by E.H. ‘Jack’ Sequeira
In the previous chapter, we saw that spiritually we are made up of three components — spirit, soul, and body. Each of these has a specific work in the spiritual well-being of the whole, but each is also closely related to the others. In this chapter, we will look at each of these components and their relationship to the Holy Spirit’s work in our lives. Then we will examine the Spirit’s work in the life of the church.
The First Component — The [Human] Spirit
The following texts clearly teach that each of us, as created by God, possesses a spirit:
God is spirit [see John 4:24], so when He said, “Let us make mankind in our image, in our likeness” [Genesis 1:26], it was primarily this aspect of our being — our spirit — that He had in mind. This spirit is not our breath, our soul, or the Holy Spirit. It is the component in us that, above all else, distinguishes us from the animals and makes us spiritual beings accountable to God. It is because human beings have a spirit that we find even the most primitive people worshiping in some form. The human spirit wants to commune with the spiritual world just as our bodies interact with the physical world and our minds (soul) interact with other minds. We are spiritual, physical, and social beings because we are made up of spirit, body, and soul.
God formed in us this spiritual component in order that it might be His point of contact with us — His dwelling place in us. Through our spirits, He would direct our minds (our souls), which in turn would control our bodies [see Colossians 2:19]. Thus, the entire person, living in total dependence on God, would reflect His character of selfless love [see 1 John 4:7-8]. This was God’s original plan for us when He created our first parents.
Sad to say, sin marred God’s plan. When Adam and Eve sinned, the Holy Spirit left them, leaving their spirits vacant for Satan to occupy. Selfishness replaced unselfish love, and their lives were darkened spiritually [see 2 Peter 2:19]. This is the nature with which all their children have been born; we come into the world without the indwelling Spirit of God, slaves to the devil and sin. Everyone is born into this world uninhabited by God’s Spirit, and can, therefore, walk only “follow[ing] the ways of this world and of the ruler of the kingdom of the air, the spirit who is now at work in those who are disobedient” [Ephesians 2:2].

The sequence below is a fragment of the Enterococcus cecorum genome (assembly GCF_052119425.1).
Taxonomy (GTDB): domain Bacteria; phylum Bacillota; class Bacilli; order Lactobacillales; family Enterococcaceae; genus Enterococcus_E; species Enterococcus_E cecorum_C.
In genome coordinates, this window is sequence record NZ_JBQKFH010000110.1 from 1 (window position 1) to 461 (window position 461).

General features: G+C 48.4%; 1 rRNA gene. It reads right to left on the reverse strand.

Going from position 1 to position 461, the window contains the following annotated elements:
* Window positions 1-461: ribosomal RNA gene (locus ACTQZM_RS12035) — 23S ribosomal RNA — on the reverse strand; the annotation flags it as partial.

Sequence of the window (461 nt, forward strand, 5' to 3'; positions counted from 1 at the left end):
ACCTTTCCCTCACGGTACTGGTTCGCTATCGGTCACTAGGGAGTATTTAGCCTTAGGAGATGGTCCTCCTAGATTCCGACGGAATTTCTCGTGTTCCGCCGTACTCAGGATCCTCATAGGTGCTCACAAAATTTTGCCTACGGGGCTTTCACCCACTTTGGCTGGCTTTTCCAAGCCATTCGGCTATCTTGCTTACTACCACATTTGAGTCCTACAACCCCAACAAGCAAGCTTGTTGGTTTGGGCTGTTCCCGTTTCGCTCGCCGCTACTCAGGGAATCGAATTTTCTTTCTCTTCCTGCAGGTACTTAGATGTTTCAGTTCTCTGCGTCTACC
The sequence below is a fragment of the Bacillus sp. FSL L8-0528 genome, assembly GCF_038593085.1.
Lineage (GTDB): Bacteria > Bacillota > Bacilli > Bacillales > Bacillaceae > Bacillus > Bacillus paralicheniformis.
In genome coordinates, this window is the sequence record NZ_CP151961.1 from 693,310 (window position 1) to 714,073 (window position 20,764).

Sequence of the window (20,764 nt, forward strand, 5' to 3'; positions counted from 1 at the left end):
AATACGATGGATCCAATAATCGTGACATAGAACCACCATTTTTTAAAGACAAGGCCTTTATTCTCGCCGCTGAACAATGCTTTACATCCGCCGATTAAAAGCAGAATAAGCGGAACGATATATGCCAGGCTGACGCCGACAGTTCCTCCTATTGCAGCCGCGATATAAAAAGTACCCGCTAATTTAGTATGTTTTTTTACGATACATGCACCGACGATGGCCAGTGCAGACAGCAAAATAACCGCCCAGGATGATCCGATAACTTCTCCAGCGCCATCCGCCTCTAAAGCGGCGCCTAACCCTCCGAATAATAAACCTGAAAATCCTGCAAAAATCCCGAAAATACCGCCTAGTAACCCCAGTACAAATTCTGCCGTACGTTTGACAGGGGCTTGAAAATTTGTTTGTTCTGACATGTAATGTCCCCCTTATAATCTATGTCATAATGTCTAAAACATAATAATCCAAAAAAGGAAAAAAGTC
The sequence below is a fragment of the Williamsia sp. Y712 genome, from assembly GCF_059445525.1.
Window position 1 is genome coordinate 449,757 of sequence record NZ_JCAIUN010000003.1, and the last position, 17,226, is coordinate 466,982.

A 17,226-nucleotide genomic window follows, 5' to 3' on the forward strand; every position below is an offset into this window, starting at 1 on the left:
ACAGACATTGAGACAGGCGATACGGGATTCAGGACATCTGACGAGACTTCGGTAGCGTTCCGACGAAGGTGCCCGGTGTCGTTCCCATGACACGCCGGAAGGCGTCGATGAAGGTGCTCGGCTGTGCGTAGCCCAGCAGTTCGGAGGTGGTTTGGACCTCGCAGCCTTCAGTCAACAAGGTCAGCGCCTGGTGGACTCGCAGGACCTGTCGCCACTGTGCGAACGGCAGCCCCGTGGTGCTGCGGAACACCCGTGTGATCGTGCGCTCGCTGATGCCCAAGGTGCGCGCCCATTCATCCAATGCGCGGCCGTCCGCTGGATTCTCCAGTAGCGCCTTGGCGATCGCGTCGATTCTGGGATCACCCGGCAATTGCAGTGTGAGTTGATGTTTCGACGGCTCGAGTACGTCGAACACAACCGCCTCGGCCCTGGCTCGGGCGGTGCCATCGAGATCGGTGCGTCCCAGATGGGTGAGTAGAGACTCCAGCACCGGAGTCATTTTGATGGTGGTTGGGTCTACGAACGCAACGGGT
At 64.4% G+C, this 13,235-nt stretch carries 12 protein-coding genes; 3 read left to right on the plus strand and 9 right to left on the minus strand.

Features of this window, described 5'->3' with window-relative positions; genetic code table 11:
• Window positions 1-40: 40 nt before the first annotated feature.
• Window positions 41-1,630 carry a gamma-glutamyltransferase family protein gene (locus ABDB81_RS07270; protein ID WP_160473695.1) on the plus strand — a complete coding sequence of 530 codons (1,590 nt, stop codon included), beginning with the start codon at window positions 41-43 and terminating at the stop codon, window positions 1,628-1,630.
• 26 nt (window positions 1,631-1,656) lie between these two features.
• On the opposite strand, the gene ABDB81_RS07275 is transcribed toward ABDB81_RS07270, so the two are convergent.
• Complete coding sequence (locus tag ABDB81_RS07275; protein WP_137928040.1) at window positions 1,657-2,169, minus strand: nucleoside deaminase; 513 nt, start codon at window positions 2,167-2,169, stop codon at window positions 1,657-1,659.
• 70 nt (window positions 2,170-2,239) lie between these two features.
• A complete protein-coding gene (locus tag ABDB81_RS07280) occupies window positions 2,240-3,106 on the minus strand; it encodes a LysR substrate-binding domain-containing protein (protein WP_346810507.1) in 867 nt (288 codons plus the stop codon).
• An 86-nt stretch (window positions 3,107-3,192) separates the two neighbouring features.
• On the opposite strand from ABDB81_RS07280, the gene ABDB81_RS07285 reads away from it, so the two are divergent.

But we have not been left without hope. The plan of redemption, formulated in God’s mind “before the creation of the world” [Ephesians 1:4], was designed to recover us fully from our fallen state and restore in us the image of God. In His humanity, Christ prepared this restoration for each of us, and the work of the Holy Spirit now makes it available to us.
Before conversion, our spirit is not indwelt by God’s Spirit. Except for the conviction the Holy Spirit brings to us from without, we can hardly feel our spirit’s function in the life. Therefore, prior to the new birth, we are dominated by the soul, or mind, and its preoccupation with self — or by the body with its lusts. At conversion, our spirit is made alive because the Holy Spirit comes and dwells in us. Our spirit becomes God’s dwelling place and the seat of His will in our lives. This is the new-birth experience that is absolutely essential to justification and that is the prerequisite to sanctification, the process by which God’s character is reproduced in us.
When we experience the new birth, we receive the life of Christ in the person of the Holy Spirit. Scripture describes such a person as an infant in Christ [see 1 Corinthians 3:1]. We are saved from the guilt and punishment of sin; we are accounted righteous, but we still have to learn to “walk by the Spirit” [Galatians 5:16] just as a newborn baby has to learn to walk on its feet.
Two things will be manifested as the Holy Spirit increases in strength in our lives. First, our characters will begin to reflect more and more the character of Christ. Second, we will begin to be able to distinguish between that which proceeds from our spirit and that which comes from the self-life of the soul. Hebrews 4:12 speaks of this as the separation between soul and spirit that the Word produces.
God regenerates us, teaches us, and leads us into His rest through our spirits. But, sad to say, because of long years of bondage to the self-life of the soul, many of us know very little of the “Spirit who gives life” that dwells in us and is able to make us “free from the law of sin and death” [Romans 8:2]. We need to earnestly ask God daily to teach us what is spiritual and what proceeds merely from the emotions of the soul. Even in our Bible study, we tend to rely more on our mental ability than on letting the Spirit guide us into all truth [see 1 Corinthians 2:12-14; John 16:13].
The Second Component — The Soul